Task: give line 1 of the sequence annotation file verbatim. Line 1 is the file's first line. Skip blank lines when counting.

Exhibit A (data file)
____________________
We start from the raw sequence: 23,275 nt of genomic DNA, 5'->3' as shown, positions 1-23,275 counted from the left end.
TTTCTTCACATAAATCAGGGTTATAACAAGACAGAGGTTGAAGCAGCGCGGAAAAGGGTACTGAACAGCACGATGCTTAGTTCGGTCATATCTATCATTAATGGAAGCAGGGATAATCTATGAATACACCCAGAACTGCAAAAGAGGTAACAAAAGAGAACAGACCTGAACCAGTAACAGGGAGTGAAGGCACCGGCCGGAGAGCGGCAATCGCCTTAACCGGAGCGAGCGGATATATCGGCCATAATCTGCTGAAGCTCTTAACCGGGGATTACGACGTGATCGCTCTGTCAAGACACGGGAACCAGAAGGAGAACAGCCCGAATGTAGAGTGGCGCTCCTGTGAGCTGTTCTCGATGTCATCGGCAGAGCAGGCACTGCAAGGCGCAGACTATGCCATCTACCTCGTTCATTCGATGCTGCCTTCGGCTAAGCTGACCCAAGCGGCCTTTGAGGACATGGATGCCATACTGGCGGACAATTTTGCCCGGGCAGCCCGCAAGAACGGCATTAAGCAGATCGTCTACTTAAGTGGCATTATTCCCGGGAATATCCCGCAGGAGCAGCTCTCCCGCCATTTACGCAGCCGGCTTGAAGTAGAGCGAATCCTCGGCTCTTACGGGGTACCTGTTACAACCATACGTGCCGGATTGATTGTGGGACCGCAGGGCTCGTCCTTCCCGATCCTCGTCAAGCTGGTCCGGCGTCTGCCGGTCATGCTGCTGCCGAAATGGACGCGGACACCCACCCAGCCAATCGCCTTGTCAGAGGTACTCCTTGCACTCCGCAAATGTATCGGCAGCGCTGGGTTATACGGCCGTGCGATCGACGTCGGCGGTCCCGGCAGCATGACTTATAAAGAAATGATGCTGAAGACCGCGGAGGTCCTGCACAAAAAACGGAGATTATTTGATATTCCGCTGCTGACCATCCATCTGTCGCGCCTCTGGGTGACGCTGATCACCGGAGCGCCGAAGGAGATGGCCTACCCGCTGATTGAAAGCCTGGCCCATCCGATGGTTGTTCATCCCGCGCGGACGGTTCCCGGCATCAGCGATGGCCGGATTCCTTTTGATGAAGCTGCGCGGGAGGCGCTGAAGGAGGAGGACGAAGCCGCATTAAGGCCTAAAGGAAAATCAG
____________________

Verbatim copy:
We start from the raw sequence: 23,275 nt of genomic DNA, 5'->3' as shown, positions 1-23,275 counted from the left end.